Monday, January 2, 2012

Joo Chiat Road 1920s

Joo Chiat Road in the early days was a dirt track stretching from Geylang Serai all the way to the east coast beach. It was then known as the Confederate Estate Road. The dirt track was owned and maitained by Chew Joo Chiat. It was made up into a metal road by the Municipality and named the road after Chew Joo Chiat as Joo Chiat Road. Motorised transport made access to the east coast and the beach more attractive. People from other parts of Singapore migrated to the east coast to be nearer the sea. Furthermore, development of the area from Katong to Joo Chiat was very rapid resulting in a land boom. Joo Chiat was not entirely coconut plantations. There was also a rubber estate off Joo Chiat Road. It had a factory with machines processing rubber from latex into rubber sheets. As land values increased, housing in Joo Chiat Road expanded rapidly. Large coconut plantations fragmented and about 53,000 square feet of rubber estates came under the hammer.

1920s saw Joo Chiat Road having colourful rows of Perankan terraced houses and bungalows with fanciful names like Noel Villa, Sandy Point Villa, Mafeking House and others. Most of the residential buildings were occupied by the Peranakans except the shophouses nearer the Joo Chiat Market. Some coconut trees and fruit trees by the roadside were untouched by housing development.

Gei Hin Kwan Hotel, Happy Hotel, Katong Hotel, Japanese Koyakan Hotel and a few others lined sporadically along Joo Chiat Road. They were popular with clubs, associations and other organisations that held their meetings, anniversary and celebrations there. In those days some hotels also operated illegaly as brothels. Some was caught by the law and fined at a Magistrate Court.

Besides prostitutions at the hotels there were triads and gangs in the area. They collected protection  money from the shopkeepers and hawkers, and extorted money from the rich and wealthy. One extortion incident was reported in The Straits Times on 22 November 1923. The articles stated:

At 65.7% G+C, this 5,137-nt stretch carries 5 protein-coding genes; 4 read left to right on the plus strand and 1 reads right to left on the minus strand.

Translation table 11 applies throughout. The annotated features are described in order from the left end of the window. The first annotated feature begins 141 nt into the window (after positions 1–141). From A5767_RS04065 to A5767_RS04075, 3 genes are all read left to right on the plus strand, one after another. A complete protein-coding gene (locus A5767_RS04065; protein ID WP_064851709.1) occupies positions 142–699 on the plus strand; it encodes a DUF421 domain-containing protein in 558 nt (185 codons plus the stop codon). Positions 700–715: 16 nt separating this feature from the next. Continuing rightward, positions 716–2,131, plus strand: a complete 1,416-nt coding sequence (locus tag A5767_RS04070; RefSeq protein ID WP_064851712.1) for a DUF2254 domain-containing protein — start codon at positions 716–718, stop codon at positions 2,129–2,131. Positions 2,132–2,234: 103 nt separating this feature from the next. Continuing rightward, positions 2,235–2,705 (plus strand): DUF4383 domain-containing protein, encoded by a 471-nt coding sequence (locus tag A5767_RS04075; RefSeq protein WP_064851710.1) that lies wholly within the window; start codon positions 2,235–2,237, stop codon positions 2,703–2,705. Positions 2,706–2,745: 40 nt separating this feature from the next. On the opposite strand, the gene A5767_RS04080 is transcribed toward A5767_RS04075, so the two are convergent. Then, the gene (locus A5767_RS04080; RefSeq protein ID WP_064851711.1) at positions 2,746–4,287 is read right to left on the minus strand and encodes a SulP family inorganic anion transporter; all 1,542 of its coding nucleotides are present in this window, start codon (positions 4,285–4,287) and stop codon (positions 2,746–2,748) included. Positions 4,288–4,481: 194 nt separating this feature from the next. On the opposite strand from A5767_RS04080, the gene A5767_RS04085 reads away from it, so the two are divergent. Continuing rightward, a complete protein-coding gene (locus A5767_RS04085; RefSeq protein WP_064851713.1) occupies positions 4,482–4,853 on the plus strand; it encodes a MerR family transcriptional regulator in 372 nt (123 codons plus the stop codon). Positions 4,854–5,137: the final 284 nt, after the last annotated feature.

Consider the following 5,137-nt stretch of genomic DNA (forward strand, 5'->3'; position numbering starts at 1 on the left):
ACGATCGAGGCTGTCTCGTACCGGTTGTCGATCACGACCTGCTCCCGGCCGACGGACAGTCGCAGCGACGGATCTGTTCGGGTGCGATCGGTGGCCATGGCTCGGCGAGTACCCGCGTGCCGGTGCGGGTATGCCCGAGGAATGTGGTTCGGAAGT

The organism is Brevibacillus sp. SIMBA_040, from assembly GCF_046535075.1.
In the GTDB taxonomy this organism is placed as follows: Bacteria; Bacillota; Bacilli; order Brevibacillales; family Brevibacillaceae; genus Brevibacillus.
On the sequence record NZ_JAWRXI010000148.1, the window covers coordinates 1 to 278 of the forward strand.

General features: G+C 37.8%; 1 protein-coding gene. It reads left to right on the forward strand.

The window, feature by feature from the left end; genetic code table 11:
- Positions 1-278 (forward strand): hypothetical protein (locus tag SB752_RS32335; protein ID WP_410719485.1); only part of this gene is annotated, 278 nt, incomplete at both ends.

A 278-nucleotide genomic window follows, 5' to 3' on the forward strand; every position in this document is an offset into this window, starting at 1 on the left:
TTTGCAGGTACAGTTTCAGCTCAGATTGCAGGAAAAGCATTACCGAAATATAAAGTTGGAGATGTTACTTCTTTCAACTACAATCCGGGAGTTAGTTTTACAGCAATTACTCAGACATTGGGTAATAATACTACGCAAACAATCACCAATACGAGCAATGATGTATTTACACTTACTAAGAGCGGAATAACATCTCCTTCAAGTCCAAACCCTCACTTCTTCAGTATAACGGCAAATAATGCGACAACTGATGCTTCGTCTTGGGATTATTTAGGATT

"The maximum sentence of six months' rigorous imprisonment was passed on a Chinese who was found guilty of attempting extortion in the second Police Court yesterday.
The complainant, a Hokien trader of No 246 Joo Chiat Road, stated that he discovered a letter in his house early on the morning of November 11 which was to the effect that he would have to pay a certain amount of money over at a shop, No 30 Joo Chiat Road and if within 3 days the money was not paid, he would meet with some trouble. Two days later a Chinese called at the shop and said that he was the man to collect the money deposited by the complainant. He was told to wait and in the meantime the complainant was informed. The latter went to the shop and conducted the accused to a coffee shop, where he was subsequently arrested by a police corporal who had already been informed."

The newspapers report did not mention the name of the Hokien trader. Chew Joo Chiat was a Hokien trader at that time and his obituary stated that he died at his residence No 246 Joo Chiat Road. The Hokien trader wth the same address as Chew could not be a coincidence. Therefore, could the person in the attempted extortion be Chew Joo Chiat himself?

Sunday, January 1, 2012